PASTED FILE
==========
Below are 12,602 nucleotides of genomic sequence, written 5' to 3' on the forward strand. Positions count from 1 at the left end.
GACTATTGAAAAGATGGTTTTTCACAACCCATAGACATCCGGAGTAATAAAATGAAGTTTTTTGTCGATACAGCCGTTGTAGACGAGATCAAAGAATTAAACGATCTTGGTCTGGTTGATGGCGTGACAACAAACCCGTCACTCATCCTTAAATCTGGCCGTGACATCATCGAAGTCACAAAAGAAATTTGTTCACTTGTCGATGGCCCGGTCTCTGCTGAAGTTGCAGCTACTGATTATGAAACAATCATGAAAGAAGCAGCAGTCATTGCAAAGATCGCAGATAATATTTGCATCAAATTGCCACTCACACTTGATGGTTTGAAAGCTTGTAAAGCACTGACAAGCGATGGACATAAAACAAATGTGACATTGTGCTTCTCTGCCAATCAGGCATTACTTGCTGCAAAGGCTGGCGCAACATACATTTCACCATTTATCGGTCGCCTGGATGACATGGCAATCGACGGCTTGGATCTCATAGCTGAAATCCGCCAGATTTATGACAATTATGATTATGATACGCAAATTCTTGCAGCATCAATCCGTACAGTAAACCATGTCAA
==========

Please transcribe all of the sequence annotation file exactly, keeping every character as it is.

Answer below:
Below are 12,602 nucleotides of genomic sequence, written 5' to 3' on the forward strand. Positions count from 1 at the left end.
GACTATTGAAAAGATGGTTTTTCACAACCCATAGACATCCGGAGTAATAAAATGAAGTTTTTTGTCGATACAGCCGTTGTAGACGAGATCAAAGAATTAAACGATCTTGGTCTGGTTGATGGCGTGACAACAAACCCGTCACTCATCCTTAAATCTGGCCGTGACATCATCGAAGTCACAAAAGAAATTTGTTCACTTGTCGATGGCCCGGTCTCTGCTGAAGTTGCAGCTACTGATTATGAAACAATCATGAAAGAAGCAGCAGTCATTGCAAAGATCGCAGATAATATTTGCATCAAATTGCCACTCACACTTGATGGTTTGAAAGCTTGTAAAGCACTGACAAGCGATGGACATAAAACAAATGTGACATTGTGCTTCTCTGCCAATCAGGCATTACTTGCTGCAAAGGCTGGCGCAACATACATTTCACCATTTATCGGTCGCCTGGATGACATGGCAATCGACGGCTTGGATCTCATAGCTGAAATCCGCCAGATTTATGACAATTATGATTATGATACGCAAATTCTTGCAGCATCAATCCGTACAGTAAACCATGTCAA